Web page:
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Opioid epidemic leads to rise in heroin use

As prescription drug monitoring programs cut down the availability of prescription opioids across the country, Buchanan County is seeing a rise in heroin use.

Posted: Sep 7, 2018 6:35 PM
Updated: Sep 7, 2018 6:37 PM

(St.Joseph,MO) As prescription drug monitoring programs cut down the availability of prescription opioids across the country, Buchanan County is seeing a rise in heroin use.

Captain Shawn Collie, Commander of the Buchanan County Drug Strike Force said the opioid epidemic impacts people from all walks of life.

"The opiate epidemic that we're seeing is not just contained to the lower class or a certain part of town based on socioeconomics. It's affected anybody from the poorest of the poor to the richest of the rich,” Collie said.

A report from the American Action Forum said despite the decrease in the availability of prescription opioids, the annual growth rate of all opioid-involved overdose fatalities rose from 9.1 percent before 2010 to 12.3 percent after 2010.

After communities started tracking and reducing the number of prescription opioids through drug monitoring programs, pills were slowly being replaced with something more readily available.

"It's the whole supply and demand and the pills had started becoming so expensive that we saw people switching from the pills, the opiates over to heroin,” Collie said.

Powder and black tar heroin are starting to be more prevalent in northwest Missouri.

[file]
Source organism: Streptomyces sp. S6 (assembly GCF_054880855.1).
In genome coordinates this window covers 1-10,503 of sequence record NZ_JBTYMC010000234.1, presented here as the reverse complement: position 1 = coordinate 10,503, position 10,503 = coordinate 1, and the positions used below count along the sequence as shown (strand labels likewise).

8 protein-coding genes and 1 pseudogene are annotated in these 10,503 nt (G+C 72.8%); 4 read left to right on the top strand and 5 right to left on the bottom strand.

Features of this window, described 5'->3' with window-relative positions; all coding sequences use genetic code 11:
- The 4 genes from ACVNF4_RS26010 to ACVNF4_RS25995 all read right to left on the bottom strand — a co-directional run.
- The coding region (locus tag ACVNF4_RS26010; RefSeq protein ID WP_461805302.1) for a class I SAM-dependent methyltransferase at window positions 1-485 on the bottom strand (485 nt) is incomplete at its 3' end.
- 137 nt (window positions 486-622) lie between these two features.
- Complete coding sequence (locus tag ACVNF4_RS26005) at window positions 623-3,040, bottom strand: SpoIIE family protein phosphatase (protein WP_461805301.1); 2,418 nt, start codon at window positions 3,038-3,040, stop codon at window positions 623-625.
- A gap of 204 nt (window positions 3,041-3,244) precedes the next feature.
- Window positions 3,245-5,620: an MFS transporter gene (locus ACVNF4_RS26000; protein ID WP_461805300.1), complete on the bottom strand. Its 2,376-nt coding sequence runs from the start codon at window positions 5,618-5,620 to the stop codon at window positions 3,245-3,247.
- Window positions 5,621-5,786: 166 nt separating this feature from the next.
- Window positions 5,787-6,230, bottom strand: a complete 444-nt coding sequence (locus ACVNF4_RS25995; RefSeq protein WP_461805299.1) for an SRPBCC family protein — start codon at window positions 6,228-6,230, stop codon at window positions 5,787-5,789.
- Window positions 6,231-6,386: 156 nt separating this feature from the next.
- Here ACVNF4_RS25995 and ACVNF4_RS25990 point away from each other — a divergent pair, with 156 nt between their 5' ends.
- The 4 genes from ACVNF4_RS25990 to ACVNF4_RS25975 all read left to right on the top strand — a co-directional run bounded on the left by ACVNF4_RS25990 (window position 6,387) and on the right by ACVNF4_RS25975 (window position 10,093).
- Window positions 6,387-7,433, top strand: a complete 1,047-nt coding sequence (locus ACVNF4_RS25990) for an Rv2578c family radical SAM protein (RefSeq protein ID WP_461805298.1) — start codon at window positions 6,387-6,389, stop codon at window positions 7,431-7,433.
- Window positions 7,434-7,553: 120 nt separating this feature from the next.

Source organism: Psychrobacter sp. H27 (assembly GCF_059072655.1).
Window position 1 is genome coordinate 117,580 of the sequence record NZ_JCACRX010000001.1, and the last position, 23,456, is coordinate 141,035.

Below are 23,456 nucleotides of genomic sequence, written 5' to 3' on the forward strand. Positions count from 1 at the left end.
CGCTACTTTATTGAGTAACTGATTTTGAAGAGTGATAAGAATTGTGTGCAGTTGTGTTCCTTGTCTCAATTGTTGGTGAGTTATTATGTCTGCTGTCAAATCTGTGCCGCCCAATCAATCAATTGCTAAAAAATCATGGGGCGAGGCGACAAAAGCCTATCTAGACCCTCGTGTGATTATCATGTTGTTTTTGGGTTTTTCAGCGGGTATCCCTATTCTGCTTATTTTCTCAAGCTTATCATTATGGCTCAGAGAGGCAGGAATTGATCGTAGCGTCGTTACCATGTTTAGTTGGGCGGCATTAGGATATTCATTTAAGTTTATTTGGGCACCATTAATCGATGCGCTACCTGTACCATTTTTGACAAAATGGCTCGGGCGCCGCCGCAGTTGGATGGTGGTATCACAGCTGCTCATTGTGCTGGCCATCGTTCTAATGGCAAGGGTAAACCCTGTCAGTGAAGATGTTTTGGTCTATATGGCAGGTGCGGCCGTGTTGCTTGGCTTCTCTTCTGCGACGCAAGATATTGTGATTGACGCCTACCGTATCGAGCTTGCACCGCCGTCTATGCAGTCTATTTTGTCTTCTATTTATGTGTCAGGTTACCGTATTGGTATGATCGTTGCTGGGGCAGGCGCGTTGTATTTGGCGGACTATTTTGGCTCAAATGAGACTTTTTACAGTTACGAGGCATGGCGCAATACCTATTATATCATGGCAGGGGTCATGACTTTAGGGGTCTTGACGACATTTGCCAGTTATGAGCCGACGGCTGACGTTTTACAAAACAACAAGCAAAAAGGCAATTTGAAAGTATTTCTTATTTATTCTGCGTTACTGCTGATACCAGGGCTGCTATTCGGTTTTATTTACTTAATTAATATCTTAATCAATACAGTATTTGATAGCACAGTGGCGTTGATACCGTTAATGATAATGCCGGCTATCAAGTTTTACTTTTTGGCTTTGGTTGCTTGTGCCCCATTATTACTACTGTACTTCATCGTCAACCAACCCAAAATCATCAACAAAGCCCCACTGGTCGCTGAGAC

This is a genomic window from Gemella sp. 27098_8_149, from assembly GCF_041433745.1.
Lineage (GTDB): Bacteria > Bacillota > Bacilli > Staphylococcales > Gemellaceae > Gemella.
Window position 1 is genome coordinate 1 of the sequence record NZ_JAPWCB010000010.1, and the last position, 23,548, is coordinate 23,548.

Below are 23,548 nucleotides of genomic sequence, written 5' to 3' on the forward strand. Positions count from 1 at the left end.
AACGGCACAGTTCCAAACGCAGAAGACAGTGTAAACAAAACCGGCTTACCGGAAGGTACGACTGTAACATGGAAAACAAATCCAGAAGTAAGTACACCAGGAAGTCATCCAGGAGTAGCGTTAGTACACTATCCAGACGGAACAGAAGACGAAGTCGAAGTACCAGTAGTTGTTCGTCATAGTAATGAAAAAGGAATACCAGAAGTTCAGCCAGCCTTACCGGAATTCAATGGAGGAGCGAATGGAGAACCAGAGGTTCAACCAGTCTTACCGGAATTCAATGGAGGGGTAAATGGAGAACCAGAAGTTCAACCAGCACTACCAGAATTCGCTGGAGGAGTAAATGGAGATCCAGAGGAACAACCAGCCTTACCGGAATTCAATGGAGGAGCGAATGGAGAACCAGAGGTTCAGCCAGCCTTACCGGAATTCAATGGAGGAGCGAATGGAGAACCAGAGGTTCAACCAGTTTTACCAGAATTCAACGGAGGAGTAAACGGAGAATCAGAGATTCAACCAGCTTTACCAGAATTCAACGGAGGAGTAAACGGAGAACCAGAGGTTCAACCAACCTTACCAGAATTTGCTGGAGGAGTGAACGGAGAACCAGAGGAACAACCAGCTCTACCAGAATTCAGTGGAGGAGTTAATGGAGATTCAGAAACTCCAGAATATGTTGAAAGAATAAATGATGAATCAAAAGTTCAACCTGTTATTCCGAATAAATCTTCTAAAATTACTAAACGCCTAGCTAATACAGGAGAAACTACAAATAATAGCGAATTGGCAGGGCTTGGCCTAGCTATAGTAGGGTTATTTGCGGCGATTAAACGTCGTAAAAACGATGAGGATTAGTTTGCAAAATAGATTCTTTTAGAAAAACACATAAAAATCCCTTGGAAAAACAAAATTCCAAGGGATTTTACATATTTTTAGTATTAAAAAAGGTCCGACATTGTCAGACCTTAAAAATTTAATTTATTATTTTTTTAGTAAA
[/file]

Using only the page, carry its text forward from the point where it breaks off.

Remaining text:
"It's a lot cheaper than the pills. It's at the point now where the people from the larger cities that have that heroin supply have come to our area and basically set up,” Collie said.

Collie said many heroin dealers from larger cities are moving into St. Joseph to fill the void left by the lack of prescription pills.

"The pills had really taken off, as far as the number of cases had increased drastically.Here over the last six months to a year, that has started to slow down a little bit, but the heroin, the black tar and the powdered heroin has increased past the pills,” Collie said.

While heroin use is on the rise, users are also turing to synthetic opioids like fentanyl to get high.According to the National Institute on Drug Abuse, 29,406 people died from synthetic opioid overdoses in 2017.

"Now we're seeing fentanyl mixed in with heroin, which is a huge contamination concern,” Collie said.

Collie said locally, seizures of heroin and other opiates are on the rise.

"The heroin or opiate cases have quadrupled,” Collie said.

The increased number of drug cases also puts a financial strain on law enforcement, as they expand typical the drug screening process.

“For probation, parole, for the courts, for law enforcement to do their job, now we are having to buy drug screenings that are 10 panels or higher, which is a lot more money. It puts a financial strain on law enforcement,” Collie said.

If you suspect drug trafficking in your neighborhood, contact the Buchanan County Drug Strike Force at 816-233-3377.

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